Jewz in the Newz By Nate Bloom Contributing Columnist TONY TIME The Tony Awards for excellence in the Broadway theater will be broadcast live on CBS, on Sunday, June 12, at 8PM. Neil Patrick Harris, a witty guy with a nice singing voice, will host. About 20 celebrities will appear as presenters. As of press time, three Jewish celebs have confirmed: JOEL GREY, 79; MATTHEW BRODERICK, 49; and DANIEL RADCLIFFE, 21. (The latter two actors are the sons of Jewish mothers and identify as Jewish.) All three guys are “connected” — Broderick was once engaged to JENNIFER GREY, Joel’s daughter. Radcliffe is currently starring in a Broadway revival of “How to Succeed in Business without Really Trying,” playing the same role that Broderick played in a 1995 revival. Interestingly, Robert Morse, who created the role (1961), is scheduled to appear at the awards — so I suspect that a special “How To” number or comic bit, featuring all three actors, is going to happen. Playwright EVE ENSLER, 58, (“The Vagina Monologues”), whose late father was Jewish, is to receive the Isabelle Stevenson award. The award began in 2009 and is presented to: “an individual from the theatre community who has made a substantial contribution of volunteered time and effort on behalf of one or more humanitarian, social service or charitable organizations.” In 1998, Ensler co-founded V-Day, a global activist movement to stop violence against women and girls. Chicago’s Lookingglass Theater Company is this year’s winner of the Regional Theater Tony. It was co-founded by, and is heavily subsidized by actor DAVID SCHWIMMER, 44. NOMINEES Below are the Jewish Tony nominees I am aware of (not including producers or technical award nominees). Best original musical score (music and/or lyrics): JOHN KANDER, 84, (music/lyrics) and the late FRED EBB, for “Scottsboro Boys,” a show about a famous racial injustice case. Also nominated for best score is ALAN MENKEN, 61, (music only) for “Sister Act,” and DAVID YAZBEK, 51, (words and music) for “Women on the Verge of a Nervous Breakdown.” Also nominated in this category is B, 40, (“The Book of Mormon.”) This satirical, but not mean musical about Mormon missionaries features lyrics (but not music) by Stone and Trey Parker. Stone and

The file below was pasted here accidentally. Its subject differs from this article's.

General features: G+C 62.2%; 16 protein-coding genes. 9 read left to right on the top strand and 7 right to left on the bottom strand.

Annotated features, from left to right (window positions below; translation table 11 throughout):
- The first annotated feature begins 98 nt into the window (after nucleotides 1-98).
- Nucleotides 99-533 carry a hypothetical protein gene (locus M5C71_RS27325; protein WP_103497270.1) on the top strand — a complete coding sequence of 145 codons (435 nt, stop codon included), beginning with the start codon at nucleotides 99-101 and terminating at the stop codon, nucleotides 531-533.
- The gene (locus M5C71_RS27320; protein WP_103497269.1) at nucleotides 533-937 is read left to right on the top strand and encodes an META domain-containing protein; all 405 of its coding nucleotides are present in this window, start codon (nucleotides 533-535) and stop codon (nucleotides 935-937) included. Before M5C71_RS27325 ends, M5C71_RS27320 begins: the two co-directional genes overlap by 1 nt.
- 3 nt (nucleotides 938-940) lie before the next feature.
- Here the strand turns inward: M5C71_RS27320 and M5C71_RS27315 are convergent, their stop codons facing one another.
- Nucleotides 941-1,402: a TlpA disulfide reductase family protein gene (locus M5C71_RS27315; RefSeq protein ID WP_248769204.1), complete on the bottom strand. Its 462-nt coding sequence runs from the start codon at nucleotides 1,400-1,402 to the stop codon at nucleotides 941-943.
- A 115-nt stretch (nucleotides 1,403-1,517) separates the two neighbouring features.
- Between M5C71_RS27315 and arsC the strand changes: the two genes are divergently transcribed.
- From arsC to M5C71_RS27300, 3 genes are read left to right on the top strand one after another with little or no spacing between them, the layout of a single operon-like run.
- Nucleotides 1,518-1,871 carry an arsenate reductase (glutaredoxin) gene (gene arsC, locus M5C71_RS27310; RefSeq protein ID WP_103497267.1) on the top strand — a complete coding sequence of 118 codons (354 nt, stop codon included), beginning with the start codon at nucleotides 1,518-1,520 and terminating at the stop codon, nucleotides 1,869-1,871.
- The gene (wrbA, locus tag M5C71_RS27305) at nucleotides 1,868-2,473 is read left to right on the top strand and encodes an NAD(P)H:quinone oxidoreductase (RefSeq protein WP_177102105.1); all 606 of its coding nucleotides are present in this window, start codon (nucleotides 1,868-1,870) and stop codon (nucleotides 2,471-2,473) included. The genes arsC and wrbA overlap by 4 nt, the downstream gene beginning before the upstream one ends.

Parker, who are famous as the creators of the animated TV show, “South Park,” are also nominated for best “book” (story) of a musical. (Stone and Yazbek are the sons of Jewish mothers/nonJewish fathers). JOSH GAD, 30, who was raised Orthodox, is nominated for best actor in a musical (“The Book of Mormon”). Vying for the Tony for best featured actress in a play are: ELLEN BARKIN, 57, (“The Normal Heart;” a play about the AIDS epidemic by LARRY KRAMER) and JUDITH LIGHT, 62, (“Lombardi;” a show about the famous football coach). Grey is co-nominated (with George C. Wolfe, an AfricanAmerican) for best direction of a play (“The Normal Heart”). TV NOTES By coincidence, two new TV shows with Jewish stars start on Wednesday, June 15, at 10:30PM. Comedian H. JON BENJAMIN, 45, has provided the voice for more than a score of animated characters on TV and in films, but he has not appeared “live” very often. That changes with the premiere of his new Comedy Central cable series, “Jon Benjamin Has a Van.” The show’s press release says: “Every week Benjamin brings you fresh and unique takes on stories from all across America. Each show is a new adventure where Benjamin unwittingly becomes part of a story he's investigating. From hard hitting news to the softer side of human interest stories—Benjamin, and his van, are there. Hop in!” The first show features a trip to NY’s Little Italy. FRAN DRESCHER, 53, (“The Nanny”) returns to series TV as the star of the TVLand cable show, “Happily Divorced.” The press description says: “Inspired by Drescher’s real life experience and follows Los Angeles florist Fran (Drescher) whose 18-year marriage ends suddenly when her husband announces he’s gay. And if that weren’t enough, he can’t afford to move out. They figured out how to be “Happily Divorced,” but her being single and his being gay, while living under one roof, is a whole other story.” “Happily” is co-written and coproduced by PETER MARC JACOBSON, 53, who also cocreated and co-wrote “The Nanny.” He and Drescher were high school sweethearts and wed in 1978. In 1999, they divorced (no kids) and a few years later Jacobson came out as gay. ROBERT WALDEN, 69, plays Drescher’s father, with Oscarwinner Rita Moreno, 79, as her mother.